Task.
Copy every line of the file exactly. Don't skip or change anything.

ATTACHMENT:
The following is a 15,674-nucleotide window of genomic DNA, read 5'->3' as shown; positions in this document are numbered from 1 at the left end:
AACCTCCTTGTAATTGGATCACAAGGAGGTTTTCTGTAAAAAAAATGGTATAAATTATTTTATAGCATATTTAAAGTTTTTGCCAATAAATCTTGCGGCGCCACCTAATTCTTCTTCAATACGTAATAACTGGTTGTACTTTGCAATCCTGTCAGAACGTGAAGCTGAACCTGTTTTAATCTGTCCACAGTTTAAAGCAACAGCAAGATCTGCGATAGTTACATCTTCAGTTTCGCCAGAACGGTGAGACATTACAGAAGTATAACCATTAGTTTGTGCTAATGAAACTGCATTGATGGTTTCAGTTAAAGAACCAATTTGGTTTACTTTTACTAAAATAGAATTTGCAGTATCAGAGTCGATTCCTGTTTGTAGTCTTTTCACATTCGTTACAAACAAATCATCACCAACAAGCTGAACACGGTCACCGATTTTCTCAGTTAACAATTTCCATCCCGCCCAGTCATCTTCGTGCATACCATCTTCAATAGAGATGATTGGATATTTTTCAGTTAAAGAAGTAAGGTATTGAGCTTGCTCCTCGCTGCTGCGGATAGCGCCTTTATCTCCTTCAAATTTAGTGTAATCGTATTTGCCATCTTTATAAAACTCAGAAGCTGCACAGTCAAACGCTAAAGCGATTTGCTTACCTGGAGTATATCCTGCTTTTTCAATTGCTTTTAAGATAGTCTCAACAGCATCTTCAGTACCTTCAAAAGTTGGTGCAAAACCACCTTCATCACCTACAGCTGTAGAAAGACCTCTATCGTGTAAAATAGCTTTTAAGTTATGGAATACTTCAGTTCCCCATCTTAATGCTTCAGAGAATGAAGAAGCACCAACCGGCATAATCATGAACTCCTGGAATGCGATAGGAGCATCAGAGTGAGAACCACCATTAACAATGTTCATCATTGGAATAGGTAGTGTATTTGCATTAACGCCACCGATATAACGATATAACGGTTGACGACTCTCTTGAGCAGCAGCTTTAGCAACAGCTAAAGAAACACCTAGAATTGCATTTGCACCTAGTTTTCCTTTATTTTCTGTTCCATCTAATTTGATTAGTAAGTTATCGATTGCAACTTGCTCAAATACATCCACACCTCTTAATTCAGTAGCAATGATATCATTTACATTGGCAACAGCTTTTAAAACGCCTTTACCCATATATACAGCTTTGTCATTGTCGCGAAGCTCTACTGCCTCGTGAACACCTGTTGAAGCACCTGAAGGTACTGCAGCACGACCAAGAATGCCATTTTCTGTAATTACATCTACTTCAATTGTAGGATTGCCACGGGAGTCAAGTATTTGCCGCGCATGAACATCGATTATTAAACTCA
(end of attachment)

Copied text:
The following is a 15,674-nucleotide window of genomic DNA, read 5'->3' as shown; positions in this document are numbered from 1 at the left end:
AACCTCCTTGTAATTGGATCACAAGGAGGTTTTCTGTAAAAAAAATGGTATAAATTATTTTATAGCATATTTAAAGTTTTTGCCAATAAATCTTGCGGCGCCACCTAATTCTTCTTCAATACGTAATAACTGGTTGTACTTTGCAATCCTGTCAGAACGTGAAGCTGAACCTGTTTTAATCTGTCCACAGTTTAAAGCAACAGCAAGATCTGCGATAGTTACATCTTCAGTTTCGCCAGAACGGTGAGACATTACAGAAGTATAACCATTAGTTTGTGCTAATGAAACTGCATTGATGGTTTCAGTTAAAGAACCAATTTGGTTTACTTTTACTAAAATAGAATTTGCAGTATCAGAGTCGATTCCTGTTTGTAGTCTTTTCACATTCGTTACAAACAAATCATCACCAACAAGCTGAACACGGTCACCGATTTTCTCAGTTAACAATTTCCATCCCGCCCAGTCATCTTCGTGCATACCATCTTCAATAGAGATGATTGGATATTTTTCAGTTAAAGAAGTAAGGTATTGAGCTTGCTCCTCGCTGCTGCGGATAGCGCCTTTATCTCCTTCAAATTTAGTGTAATCGTATTTGCCATCTTTATAAAACTCAGAAGCTGCACAGTCAAACGCTAAAGCGATTTGCTTACCTGGAGTATATCCTGCTTTTTCAATTGCTTTTAAGATAGTCTCAACAGCATCTTCAGTACCTTCAAAAGTTGGTGCAAAACCACCTTCATCACCTACAGCTGTAGAAAGACCTCTATCGTGTAAAATAGCTTTTAAGTTATGGAATACTTCAGTTCCCCATCTTAATGCTTCAGAGAATGAAGAAGCACCAACCGGCATAATCATGAACTCCTGGAATGCGATAGGAGCATCAGAGTGAGAACCACCATTAACAATGTTCATCATTGGAATAGGTAGTGTATTTGCATTAACGCCACCGATATAACGATATAACGGTTGACGACTCTCTTGAGCAGCAGCTTTAGCAACAGCTAAAGAAACACCTAGAATTGCATTTGCACCTAGTTTTCCTTTATTTTCTGTTCCATCTAATTTGATTAGTAAGTTATCGATTGCAACTTGCTCAAATACATCCACACCTCTTAATTCAGTAGCAATGATATCATTTACATTGGCAACAGCTTTTAAAACGCCTTTACCCATATATACAGCTTTGTCATTGTCGCGAAGCTCTACTGCCTCGTGAACACCTGTTGAAGCACCTGAAGGTACTGCAGCACGACCAAGAATGCCATTTTCTGTAATTACATCTACTTCAATTGTAGGATTGCCACGGGAGTCAAGTATTTGCCGCGCATGAACATCGATTATTAAACTCA